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Easy Broadband RF Transformer

Revision History
Written 07 October 2008

In working on an active antenna and preamplifier design, I needed a broadband 1:1 transformer. I've wound many of these and written an article for 73 Magazine about the subject as well, but there's always interest in broadband transformers.

My favorite design uses a bifilar winding, consisting of two no. 26 AWG wires twisted together around 4  to 5  turns per inch, wound with 10 turns on a Steward 35T0501-H10 ferrite core.

I've used Fair-Rite 43 material toroid cores in the past, but where low frequency performance is necessary, I've found Steward's 35 material useful.  It has a relative permeability at low frequencies of 5000, compared with 800 for Fair-Rite's 43 material, and it's available in small quantities from DigiKey. Fair-Rite's Type 75 material is quite similar to Steward's 35 and may be used if desired.

One advantage of Steward is that DigiKey stocks the H10 version of  the part, which is  tumbled to remove sharp edges and coated with Parylene. Parylene is a smooth insulating coating which, when combined with tumbling makes it much easier to wind without scraping the enamel insulation from the magnet wire. Fair-Rite, I believe, offers a similar coating but the usual amateur radio suppliers provide only the uncoated cores.

The core used in this transformer is DigiKey stock number 240-2524-ND, priced at 23 cents each in quantities 1-9, Steward part number 35T0501-10H. The dimensions are 12.70mm O.D. x 7.14mm I.D. x 6.35mm H. It's quite similar in size to what is known as an "FT50" to the amateur radio community,  except that the Steward core is thicker (FT50 thickness is 4.90 mm).  This gives you a bit more inductance per turn.

The photo below shows the completed transformer connected to two floating shell BNC connectors. The spacing between the two connectors is greater than it should be because I use the same enclosure for the Z10010 bandpass filter and happened to have a drilled cover on hand.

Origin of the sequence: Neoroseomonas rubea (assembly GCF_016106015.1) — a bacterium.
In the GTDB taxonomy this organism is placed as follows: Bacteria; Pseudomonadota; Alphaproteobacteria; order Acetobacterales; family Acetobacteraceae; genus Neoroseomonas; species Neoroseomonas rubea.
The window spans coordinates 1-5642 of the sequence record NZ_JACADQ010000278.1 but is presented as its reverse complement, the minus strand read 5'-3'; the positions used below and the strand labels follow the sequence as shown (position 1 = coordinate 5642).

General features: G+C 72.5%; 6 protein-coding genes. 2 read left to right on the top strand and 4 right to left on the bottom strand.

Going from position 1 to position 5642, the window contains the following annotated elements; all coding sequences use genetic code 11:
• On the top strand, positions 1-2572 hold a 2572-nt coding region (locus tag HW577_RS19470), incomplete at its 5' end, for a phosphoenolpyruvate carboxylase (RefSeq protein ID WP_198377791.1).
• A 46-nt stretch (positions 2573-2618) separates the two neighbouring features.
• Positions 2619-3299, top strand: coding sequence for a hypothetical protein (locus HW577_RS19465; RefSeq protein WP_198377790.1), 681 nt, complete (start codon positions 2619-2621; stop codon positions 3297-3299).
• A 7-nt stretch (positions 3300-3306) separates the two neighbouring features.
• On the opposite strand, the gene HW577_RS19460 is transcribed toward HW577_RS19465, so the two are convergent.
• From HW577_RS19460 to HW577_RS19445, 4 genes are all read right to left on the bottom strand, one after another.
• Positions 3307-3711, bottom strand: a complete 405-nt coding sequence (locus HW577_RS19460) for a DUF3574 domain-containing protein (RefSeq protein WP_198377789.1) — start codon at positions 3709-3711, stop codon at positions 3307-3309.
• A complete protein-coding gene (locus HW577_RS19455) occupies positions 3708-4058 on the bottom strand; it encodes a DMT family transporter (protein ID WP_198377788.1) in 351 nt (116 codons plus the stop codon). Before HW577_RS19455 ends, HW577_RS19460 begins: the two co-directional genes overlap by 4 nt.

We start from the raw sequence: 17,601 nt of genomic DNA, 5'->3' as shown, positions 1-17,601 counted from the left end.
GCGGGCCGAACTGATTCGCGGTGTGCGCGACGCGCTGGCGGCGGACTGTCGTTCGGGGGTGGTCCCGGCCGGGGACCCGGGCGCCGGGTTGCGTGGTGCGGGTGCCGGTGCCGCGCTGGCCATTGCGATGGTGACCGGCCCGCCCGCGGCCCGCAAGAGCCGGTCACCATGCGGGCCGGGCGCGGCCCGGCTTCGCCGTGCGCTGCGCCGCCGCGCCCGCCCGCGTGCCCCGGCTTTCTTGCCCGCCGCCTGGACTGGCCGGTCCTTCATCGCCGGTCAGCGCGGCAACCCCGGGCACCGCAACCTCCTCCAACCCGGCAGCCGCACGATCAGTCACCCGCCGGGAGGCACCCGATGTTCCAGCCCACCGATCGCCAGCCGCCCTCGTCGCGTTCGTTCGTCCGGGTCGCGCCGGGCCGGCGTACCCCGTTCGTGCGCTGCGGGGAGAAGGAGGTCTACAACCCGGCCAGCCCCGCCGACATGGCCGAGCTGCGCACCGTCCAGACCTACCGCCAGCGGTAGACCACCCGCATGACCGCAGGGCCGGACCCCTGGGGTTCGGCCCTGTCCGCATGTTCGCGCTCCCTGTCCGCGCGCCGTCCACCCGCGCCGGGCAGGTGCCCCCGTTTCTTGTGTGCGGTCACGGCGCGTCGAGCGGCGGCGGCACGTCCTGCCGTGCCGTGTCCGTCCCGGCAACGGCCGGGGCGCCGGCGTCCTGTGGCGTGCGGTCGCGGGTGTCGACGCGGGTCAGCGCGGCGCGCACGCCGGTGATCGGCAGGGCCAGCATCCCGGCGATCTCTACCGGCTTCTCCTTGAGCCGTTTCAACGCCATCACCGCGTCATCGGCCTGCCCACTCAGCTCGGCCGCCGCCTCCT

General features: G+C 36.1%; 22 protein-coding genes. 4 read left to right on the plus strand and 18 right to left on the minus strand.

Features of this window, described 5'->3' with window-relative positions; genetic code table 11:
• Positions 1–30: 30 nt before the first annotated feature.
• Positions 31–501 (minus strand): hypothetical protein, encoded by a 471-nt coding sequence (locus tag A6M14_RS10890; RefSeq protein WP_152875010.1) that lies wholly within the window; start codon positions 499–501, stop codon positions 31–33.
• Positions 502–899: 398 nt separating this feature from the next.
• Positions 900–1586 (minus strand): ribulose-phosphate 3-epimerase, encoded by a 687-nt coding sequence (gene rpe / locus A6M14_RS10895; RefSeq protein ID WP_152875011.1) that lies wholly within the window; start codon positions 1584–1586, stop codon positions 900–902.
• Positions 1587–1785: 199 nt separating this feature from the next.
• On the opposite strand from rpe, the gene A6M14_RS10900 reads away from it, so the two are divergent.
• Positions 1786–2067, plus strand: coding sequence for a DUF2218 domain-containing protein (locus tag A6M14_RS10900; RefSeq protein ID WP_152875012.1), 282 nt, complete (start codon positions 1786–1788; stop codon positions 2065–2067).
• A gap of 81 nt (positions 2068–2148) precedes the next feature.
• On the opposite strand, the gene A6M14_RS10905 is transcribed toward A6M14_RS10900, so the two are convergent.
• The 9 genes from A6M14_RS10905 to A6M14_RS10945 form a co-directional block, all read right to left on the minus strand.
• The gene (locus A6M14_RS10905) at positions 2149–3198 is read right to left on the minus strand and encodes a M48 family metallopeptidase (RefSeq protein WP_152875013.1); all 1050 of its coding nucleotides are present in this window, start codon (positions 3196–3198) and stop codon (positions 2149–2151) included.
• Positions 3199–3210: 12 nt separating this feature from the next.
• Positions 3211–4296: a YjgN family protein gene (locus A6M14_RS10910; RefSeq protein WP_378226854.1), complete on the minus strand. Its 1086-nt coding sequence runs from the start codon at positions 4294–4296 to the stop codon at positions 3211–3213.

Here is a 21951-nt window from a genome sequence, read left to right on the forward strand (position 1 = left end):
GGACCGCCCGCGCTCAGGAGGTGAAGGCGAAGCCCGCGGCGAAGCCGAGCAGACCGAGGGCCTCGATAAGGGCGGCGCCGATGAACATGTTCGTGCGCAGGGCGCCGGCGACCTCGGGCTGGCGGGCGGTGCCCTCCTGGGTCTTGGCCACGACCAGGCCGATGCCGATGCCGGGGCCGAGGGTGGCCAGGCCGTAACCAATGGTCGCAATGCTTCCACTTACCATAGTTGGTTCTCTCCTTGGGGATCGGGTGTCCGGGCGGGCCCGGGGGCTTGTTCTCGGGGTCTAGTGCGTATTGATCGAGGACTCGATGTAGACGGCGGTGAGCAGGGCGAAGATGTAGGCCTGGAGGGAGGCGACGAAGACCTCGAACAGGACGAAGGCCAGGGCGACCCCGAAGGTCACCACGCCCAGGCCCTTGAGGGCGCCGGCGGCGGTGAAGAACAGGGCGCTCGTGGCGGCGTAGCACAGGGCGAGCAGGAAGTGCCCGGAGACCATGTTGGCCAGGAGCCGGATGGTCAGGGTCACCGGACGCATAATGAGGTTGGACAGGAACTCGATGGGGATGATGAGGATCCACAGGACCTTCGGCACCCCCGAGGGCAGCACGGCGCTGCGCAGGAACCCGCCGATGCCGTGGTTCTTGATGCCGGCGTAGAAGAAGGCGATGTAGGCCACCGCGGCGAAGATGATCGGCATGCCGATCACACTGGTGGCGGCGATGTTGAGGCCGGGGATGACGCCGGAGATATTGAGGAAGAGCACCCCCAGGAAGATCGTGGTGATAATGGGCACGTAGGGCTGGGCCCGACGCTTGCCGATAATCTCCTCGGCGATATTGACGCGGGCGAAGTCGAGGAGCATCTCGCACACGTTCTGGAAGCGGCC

Although bifilar wound, I  connected the windings as in a conventional transformer to provide DC and low frequency isolation, not like a balun connection that provides DC continuity between input and output ports.


The plot below shows (frequency axis is log scale) the transformer's frequency response over the range 10 KHz to 100 MHz.

The 3 dB bandwidth extends from below 10 KHz to 85 MHz, and the mid-band insertion loss is less than 0.1 dB.

The frequency plot is taken with an HP 87510A vector network analyzer, and the first sweep I ran showed a notch around 40 MHz, as can be seen in the plot below.  The depth of the notch varied as I moved the coaxial cables connecting the transformer enclosure to the 87510A and at the worst was between 2 and 3 dB.
After thinking about it for a moment, it was apparent that since both side of the transformer are isolated a sneak path for RF from the VNA's output port to the input port could exist over the coaxial cable shield. At 40 MHz, the sneak path signal interfered with the normal path. The test cables are double shielded RG-223  type, so it's not leakage through the braid.

To test this theory, I added ferrite core chokes to both side of the transformer, two Steward type "LF" material cores and one larger Type 35 material core, as shown below, on both the input and output sides of the transformer. (The output Type 35 core is off the edge of the photograph.)

The result was that the notch disappeared, with the results seen in the first frequency sweep plot.

The blue devices are Minicircuit Labs 6 dB attenuators, type CAT-6. When measuring a low loss device such as a transformer or filter, the VNA's accuracy can be improved by adding attenuators at the input and output of the device under test, as reflections from the VNA's source and receiver ports are reduced.